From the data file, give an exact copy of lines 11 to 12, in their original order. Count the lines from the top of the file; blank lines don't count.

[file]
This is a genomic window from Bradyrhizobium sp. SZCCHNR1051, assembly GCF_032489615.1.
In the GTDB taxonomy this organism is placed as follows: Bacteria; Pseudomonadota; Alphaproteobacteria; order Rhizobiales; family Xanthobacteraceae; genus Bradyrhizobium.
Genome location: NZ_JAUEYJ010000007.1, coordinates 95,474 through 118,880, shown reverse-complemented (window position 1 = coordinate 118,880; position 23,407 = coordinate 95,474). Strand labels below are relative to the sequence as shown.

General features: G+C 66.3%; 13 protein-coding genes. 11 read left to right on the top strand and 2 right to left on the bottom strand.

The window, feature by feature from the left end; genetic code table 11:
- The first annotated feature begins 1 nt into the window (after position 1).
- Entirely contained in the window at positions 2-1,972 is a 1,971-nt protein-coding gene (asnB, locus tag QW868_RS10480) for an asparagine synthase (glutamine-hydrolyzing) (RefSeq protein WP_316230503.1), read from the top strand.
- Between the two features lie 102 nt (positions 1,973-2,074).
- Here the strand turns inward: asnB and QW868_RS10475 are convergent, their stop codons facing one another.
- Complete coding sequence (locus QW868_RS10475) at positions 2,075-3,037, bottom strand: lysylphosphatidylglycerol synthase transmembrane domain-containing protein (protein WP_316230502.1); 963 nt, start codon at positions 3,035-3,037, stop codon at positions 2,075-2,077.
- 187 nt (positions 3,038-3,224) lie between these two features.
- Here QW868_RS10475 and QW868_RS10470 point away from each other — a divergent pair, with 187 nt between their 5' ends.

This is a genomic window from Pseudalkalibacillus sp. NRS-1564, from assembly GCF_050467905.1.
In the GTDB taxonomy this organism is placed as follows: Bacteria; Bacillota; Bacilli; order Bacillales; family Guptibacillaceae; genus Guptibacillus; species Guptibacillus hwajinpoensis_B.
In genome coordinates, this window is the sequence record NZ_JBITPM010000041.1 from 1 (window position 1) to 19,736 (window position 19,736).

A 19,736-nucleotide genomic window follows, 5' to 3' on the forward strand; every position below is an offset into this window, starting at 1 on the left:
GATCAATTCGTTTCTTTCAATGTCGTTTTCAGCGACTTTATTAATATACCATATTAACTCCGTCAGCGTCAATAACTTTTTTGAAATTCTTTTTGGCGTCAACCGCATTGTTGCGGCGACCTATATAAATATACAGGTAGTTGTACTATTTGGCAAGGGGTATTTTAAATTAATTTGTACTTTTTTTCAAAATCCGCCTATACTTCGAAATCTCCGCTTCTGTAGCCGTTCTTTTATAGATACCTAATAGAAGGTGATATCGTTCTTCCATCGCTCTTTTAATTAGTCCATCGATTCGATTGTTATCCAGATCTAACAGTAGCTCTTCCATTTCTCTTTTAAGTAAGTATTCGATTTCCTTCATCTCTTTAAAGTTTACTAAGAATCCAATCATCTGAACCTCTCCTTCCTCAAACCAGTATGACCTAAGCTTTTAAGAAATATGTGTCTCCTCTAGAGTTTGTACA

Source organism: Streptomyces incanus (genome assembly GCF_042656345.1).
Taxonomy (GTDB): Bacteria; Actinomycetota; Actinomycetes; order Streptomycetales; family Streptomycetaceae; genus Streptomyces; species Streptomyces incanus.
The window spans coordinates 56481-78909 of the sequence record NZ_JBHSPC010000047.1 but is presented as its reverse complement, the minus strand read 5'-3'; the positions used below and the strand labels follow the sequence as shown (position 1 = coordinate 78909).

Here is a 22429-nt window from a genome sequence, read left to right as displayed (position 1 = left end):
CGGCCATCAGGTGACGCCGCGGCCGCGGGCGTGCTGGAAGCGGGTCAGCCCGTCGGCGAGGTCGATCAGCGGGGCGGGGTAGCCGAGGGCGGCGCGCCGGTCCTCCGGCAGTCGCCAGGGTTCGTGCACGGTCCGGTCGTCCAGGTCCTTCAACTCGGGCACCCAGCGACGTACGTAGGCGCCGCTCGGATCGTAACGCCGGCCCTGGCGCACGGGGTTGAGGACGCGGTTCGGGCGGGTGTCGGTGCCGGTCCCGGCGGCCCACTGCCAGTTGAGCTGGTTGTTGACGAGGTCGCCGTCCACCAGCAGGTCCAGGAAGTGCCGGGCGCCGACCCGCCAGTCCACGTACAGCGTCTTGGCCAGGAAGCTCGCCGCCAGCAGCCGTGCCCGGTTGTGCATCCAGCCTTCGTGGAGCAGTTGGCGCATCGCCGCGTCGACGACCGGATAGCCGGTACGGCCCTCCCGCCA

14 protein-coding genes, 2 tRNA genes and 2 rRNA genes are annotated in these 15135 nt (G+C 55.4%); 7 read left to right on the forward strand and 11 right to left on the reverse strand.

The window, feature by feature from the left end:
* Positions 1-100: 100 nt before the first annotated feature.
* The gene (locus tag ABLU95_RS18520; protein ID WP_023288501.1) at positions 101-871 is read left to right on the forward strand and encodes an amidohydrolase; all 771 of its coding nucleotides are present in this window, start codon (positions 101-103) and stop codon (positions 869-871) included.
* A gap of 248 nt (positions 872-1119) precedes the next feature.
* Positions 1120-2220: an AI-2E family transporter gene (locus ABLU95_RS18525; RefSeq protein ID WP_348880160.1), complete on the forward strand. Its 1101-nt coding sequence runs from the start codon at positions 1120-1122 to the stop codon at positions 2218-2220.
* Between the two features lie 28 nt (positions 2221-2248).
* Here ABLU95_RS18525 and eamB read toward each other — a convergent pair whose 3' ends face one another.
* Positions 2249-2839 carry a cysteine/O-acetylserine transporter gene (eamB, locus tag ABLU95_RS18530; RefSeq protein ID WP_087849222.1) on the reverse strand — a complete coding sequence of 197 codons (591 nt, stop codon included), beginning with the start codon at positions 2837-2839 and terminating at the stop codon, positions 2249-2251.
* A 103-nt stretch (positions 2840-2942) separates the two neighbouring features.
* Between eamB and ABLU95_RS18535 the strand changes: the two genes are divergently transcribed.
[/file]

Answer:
- 187 nt (positions 3,038-3,224) lie between these two features.
- Here QW868_RS10475 and QW868_RS10470 point away from each other — a divergent pair, with 187 nt between their 5' ends.